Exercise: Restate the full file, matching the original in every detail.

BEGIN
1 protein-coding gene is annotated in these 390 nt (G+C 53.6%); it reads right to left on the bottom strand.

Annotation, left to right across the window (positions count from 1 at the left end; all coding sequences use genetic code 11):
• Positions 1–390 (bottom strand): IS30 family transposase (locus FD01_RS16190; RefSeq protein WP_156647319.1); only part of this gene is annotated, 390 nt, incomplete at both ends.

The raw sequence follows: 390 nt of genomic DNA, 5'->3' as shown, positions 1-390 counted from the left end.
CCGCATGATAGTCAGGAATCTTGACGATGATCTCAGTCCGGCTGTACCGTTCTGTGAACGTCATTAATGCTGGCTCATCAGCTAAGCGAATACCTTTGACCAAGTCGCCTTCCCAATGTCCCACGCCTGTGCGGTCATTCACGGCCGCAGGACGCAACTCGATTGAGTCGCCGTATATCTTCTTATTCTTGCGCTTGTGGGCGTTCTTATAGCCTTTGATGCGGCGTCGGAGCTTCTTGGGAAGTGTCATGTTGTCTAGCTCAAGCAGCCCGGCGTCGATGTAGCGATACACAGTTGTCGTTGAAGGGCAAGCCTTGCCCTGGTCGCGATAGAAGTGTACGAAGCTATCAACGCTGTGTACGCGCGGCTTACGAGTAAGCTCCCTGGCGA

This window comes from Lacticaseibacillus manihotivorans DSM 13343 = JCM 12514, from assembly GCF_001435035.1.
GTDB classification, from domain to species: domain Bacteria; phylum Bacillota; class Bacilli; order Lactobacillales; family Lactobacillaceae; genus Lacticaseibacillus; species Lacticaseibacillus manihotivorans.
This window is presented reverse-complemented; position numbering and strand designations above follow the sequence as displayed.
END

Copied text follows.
1 protein-coding gene is annotated in these 390 nt (G+C 53.6%); it reads right to left on the bottom strand.

Annotation, left to right across the window (positions count from 1 at the left end; all coding sequences use genetic code 11):
• Positions 1–390 (bottom strand): IS30 family transposase (locus FD01_RS16190; RefSeq protein WP_156647319.1); only part of this gene is annotated, 390 nt, incomplete at both ends.

The raw sequence follows: 390 nt of genomic DNA, 5'->3' as shown, positions 1-390 counted from the left end.
CCGCATGATAGTCAGGAATCTTGACGATGATCTCAGTCCGGCTGTACCGTTCTGTGAACGTCATTAATGCTGGCTCATCAGCTAAGCGAATACCTTTGACCAAGTCGCCTTCCCAATGTCCCACGCCTGTGCGGTCATTCACGGCCGCAGGACGCAACTCGATTGAGTCGCCGTATATCTTCTTATTCTTGCGCTTGTGGGCGTTCTTATAGCCTTTGATGCGGCGTCGGAGCTTCTTGGGAAGTGTCATGTTGTCTAGCTCAAGCAGCCCGGCGTCGATGTAGCGATACACAGTTGTCGTTGAAGGGCAAGCCTTGCCCTGGTCGCGATAGAAGTGTACGAAGCTATCAACGCTGTGTACGCGCGGCTTACGAGTAAGCTCCCTGGCGA

This window comes from Lacticaseibacillus manihotivorans DSM 13343 = JCM 12514, from assembly GCF_001435035.1.
GTDB classification, from domain to species: domain Bacteria; phylum Bacillota; class Bacilli; order Lactobacillales; family Lactobacillaceae; genus Lacticaseibacillus; species Lacticaseibacillus manihotivorans.
This window is presented reverse-complemented; position numbering and strand designations above follow the sequence as displayed.